Power and Sample Size for Longitudinal and Multilevel Study Designs, a five-week, fully online course covers innovative, research-based power and sample size methods, and software for multilevel and longitudinal studies. The power and sample size methods and software taught in this course can be used for any health-related, or more generally, social science-related (e.g., educational research) application. All examples in the course videos are from real-world studies on behavioral and social science employing multilevel and longitudinal designs. The course philosophy is to focus on the conceptual knowledge to conduct power and sample size methods. The goal of the course is to teach and disseminate methods for accurate sample size choice, and ultimately, the creation of a power/sample size analysis for a relevant research study in your professional context.
Power and sample size selection is one of the most important ethical questions researchers face. Interventional studies that are too large expose human volunteer research participants to possible, and needless, harm from research. Interventional studies that are too small will fail to reach their scientific objective, again bringing possible harm to research participants, without the possibility of concomitant gain from the increase in knowledge. For observational studies in which there are no possible harms to the participants, such as observational studies, proper power ensures good stewardship of both time and money.
Most National Institutes of Health (NIH) study sections will only fund a grant if the grantee has written a compelling and accurate power and sample size analysis. The Institute of Education Sciences (IES), the statistics, research, and evaluation arm of the U.S. Department of Education, also offers competitive grants requiring a compelling and accurate power and sample size analysis (Goal 3: Efficacy and Replication and Goal 4: Effectiveness/Scale-Up).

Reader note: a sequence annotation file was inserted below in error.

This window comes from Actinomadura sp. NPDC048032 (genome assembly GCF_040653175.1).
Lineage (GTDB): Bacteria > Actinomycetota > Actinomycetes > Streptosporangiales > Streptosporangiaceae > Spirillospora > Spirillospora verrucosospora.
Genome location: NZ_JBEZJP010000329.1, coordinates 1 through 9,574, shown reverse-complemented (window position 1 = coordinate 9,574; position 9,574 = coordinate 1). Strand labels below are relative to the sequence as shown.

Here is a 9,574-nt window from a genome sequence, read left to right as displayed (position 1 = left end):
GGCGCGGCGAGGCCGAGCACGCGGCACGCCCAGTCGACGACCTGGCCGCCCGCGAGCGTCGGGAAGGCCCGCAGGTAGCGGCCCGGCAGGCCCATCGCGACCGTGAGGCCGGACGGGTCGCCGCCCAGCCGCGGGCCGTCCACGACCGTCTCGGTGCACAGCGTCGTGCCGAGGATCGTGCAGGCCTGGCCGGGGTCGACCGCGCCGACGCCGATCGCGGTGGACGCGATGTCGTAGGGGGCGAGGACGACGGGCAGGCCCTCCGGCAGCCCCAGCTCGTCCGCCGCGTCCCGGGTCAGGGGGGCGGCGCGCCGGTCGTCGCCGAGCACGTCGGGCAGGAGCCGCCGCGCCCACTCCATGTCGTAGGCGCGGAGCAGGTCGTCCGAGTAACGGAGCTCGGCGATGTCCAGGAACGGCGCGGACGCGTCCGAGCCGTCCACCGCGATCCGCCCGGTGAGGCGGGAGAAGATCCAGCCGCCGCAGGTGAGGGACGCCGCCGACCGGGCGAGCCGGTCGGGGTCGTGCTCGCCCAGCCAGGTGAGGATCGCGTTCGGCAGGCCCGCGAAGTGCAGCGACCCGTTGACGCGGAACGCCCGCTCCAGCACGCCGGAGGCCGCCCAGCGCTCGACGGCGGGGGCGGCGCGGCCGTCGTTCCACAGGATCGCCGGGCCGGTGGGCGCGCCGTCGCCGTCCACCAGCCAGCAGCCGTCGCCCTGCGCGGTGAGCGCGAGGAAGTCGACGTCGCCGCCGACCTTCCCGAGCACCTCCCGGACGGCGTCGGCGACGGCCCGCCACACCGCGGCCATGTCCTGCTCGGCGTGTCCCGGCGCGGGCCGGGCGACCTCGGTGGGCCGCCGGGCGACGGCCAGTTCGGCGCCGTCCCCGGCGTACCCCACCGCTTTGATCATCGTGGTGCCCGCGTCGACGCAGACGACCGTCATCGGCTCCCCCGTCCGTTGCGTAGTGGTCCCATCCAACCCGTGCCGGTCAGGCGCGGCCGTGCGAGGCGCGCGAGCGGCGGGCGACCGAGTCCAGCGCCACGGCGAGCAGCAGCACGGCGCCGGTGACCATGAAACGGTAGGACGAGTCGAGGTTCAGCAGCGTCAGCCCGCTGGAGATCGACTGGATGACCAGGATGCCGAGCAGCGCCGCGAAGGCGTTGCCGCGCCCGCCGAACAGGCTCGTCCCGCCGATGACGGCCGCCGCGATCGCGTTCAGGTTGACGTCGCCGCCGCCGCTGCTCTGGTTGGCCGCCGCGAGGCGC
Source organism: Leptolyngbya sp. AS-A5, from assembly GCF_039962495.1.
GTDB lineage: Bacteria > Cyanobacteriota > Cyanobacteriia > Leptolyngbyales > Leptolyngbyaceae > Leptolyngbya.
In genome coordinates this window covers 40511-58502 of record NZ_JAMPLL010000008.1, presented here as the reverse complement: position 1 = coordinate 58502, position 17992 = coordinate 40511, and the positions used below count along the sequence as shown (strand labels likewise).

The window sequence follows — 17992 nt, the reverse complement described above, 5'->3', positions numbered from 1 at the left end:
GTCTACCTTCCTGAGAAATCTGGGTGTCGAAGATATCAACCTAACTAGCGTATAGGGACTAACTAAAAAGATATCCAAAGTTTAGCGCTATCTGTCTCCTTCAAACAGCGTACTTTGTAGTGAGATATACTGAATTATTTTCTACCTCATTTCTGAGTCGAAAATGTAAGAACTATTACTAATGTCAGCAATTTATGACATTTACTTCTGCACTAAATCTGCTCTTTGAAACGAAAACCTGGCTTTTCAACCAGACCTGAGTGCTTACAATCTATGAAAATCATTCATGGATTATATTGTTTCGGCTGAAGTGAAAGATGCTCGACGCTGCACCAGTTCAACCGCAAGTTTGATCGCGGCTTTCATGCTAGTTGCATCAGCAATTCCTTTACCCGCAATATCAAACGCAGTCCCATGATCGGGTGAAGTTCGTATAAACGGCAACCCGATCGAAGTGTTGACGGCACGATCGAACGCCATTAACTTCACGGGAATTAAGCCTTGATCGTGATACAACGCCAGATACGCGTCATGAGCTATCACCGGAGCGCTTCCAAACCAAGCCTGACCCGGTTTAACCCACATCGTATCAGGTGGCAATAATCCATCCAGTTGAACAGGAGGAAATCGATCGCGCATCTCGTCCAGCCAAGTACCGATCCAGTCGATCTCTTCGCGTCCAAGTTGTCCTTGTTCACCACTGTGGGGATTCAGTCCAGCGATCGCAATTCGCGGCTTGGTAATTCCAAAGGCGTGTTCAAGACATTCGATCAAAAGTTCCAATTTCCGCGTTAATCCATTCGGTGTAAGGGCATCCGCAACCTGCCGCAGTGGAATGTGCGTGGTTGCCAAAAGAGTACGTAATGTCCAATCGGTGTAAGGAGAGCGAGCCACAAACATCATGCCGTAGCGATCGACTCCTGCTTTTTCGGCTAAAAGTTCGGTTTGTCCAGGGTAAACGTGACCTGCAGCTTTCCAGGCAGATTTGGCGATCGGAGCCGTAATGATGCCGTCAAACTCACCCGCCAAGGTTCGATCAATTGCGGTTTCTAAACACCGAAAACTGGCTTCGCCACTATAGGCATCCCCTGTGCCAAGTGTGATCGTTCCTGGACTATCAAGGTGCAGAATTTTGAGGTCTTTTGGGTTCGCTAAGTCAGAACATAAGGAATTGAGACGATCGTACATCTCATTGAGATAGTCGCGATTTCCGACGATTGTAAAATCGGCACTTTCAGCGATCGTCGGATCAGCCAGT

At the end of the online course, learners will be able to:
• Use a framework and strategy for study planning
• Write study aims as testable hypotheses
• Describe a longitudinal and multilevel study design
• Write a statistical analysis plan
• Plan a sampling design for subgroups, e.g. racial and ethnic
• Demonstrate the feasibility of recruitment
• Describe expected missing data and dropout
• Write a power and sample size analysis that is aligned with the planned statistical analysis
This is a five-week intensive and interactive online course. We will use a mix of instructional videos, software demonstration videos, online discussion forums, online readings, quizzes, exercise assignments, and peer-review assignments. The final course project is a peer-reviewed research study you design for future power or sample size analysis.
Week 1: Introduction to Multilevel and Longitudinal Designs
This first module introduces all course participants to the online course, its structure, its learning objectives, and your peers within the course. As noted, the course is composed of multiple activities to reach the learning objectives. Next, we review basic statistical concepts (e.g., hypothesis testing), and explore the fundamentals of both multi-level and longitudinal studies. Conceptual knowledge is covered to provide a framework for analyzing and synthesizing research study designs. This module lays a foundation for subsequent learning. The module concludes with an introduction to the GLIMMPSE software for conducting your own power and sample size analyses. You will walk through a fully guided exercise problem to solve for power for a single level cluster design.
Week 2: Foundations of Complex Multilevel and Longitudinal Designs